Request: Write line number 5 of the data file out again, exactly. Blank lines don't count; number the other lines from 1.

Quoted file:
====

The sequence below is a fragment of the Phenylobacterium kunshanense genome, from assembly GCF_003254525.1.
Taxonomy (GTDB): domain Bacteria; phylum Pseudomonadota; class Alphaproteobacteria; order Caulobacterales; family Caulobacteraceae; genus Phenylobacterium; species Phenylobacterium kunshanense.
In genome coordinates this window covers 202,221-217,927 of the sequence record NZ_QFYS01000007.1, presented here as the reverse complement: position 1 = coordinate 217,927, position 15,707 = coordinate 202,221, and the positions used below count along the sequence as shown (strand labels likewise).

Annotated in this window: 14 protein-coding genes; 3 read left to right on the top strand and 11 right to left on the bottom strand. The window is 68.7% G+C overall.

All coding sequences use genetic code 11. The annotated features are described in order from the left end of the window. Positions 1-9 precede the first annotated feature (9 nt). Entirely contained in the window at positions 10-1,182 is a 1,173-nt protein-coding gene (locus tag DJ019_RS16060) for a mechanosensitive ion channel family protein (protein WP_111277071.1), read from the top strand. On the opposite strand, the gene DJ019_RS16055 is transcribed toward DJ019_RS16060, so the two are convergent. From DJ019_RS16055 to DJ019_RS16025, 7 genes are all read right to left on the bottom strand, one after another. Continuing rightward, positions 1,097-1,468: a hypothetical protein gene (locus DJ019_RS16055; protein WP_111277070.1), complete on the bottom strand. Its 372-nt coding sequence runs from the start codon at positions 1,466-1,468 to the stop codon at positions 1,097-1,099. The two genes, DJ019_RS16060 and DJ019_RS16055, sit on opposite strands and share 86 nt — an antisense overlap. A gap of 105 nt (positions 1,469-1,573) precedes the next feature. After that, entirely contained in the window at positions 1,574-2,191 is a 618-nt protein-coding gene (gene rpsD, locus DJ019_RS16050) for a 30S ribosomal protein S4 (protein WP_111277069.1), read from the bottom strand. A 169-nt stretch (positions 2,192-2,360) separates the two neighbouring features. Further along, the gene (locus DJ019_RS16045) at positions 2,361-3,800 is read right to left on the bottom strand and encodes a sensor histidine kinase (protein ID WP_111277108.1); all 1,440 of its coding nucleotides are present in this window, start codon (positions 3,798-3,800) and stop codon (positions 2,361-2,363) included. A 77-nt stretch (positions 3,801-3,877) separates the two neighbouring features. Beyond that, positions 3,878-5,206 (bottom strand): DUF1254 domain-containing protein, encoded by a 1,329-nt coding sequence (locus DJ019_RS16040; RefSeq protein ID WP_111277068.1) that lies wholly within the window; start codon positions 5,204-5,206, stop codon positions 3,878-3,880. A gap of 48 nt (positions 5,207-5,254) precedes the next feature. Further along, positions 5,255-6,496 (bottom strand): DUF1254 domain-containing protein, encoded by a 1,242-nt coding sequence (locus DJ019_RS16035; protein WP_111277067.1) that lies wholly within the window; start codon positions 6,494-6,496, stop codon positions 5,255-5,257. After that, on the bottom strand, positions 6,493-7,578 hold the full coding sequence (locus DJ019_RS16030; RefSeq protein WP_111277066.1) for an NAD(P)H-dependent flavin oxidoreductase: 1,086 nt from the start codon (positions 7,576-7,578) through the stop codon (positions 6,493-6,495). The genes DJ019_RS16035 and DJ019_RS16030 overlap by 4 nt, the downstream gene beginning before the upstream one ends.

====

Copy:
All coding sequences use genetic code 11. The annotated features are described in order from the left end of the window. Positions 1-9 precede the first annotated feature (9 nt). Entirely contained in the window at positions 10-1,182 is a 1,173-nt protein-coding gene (locus tag DJ019_RS16060) for a mechanosensitive ion channel family protein (protein WP_111277071.1), read from the top strand. On the opposite strand, the gene DJ019_RS16055 is transcribed toward DJ019_RS16060, so the two are convergent. From DJ019_RS16055 to DJ019_RS16025, 7 genes are all read right to left on the bottom strand, one after another. Continuing rightward, positions 1,097-1,468: a hypothetical protein gene (locus DJ019_RS16055; protein WP_111277070.1), complete on the bottom strand. Its 372-nt coding sequence runs from the start codon at positions 1,466-1,468 to the stop codon at positions 1,097-1,099. The two genes, DJ019_RS16060 and DJ019_RS16055, sit on opposite strands and share 86 nt — an antisense overlap. A gap of 105 nt (positions 1,469-1,573) precedes the next feature. After that, entirely contained in the window at positions 1,574-2,191 is a 618-nt protein-coding gene (gene rpsD, locus DJ019_RS16050) for a 30S ribosomal protein S4 (protein WP_111277069.1), read from the bottom strand. A 169-nt stretch (positions 2,192-2,360) separates the two neighbouring features. Further along, the gene (locus DJ019_RS16045) at positions 2,361-3,800 is read right to left on the bottom strand and encodes a sensor histidine kinase (protein ID WP_111277108.1); all 1,440 of its coding nucleotides are present in this window, start codon (positions 3,798-3,800) and stop codon (positions 2,361-2,363) included. A 77-nt stretch (positions 3,801-3,877) separates the two neighbouring features. Beyond that, positions 3,878-5,206 (bottom strand): DUF1254 domain-containing protein, encoded by a 1,329-nt coding sequence (locus DJ019_RS16040; RefSeq protein ID WP_111277068.1) that lies wholly within the window; start codon positions 5,204-5,206, stop codon positions 3,878-3,880. A gap of 48 nt (positions 5,207-5,254) precedes the next feature. Further along, positions 5,255-6,496 (bottom strand): DUF1254 domain-containing protein, encoded by a 1,242-nt coding sequence (locus DJ019_RS16035; protein WP_111277067.1) that lies wholly within the window; start codon positions 6,494-6,496, stop codon positions 5,255-5,257. After that, on the bottom strand, positions 6,493-7,578 hold the full coding sequence (locus DJ019_RS16030; RefSeq protein WP_111277066.1) for an NAD(P)H-dependent flavin oxidoreductase: 1,086 nt from the start codon (positions 7,576-7,578) through the stop codon (positions 6,493-6,495). The genes DJ019_RS16035 and DJ019_RS16030 overlap by 4 nt, the downstream gene beginning before the upstream one ends.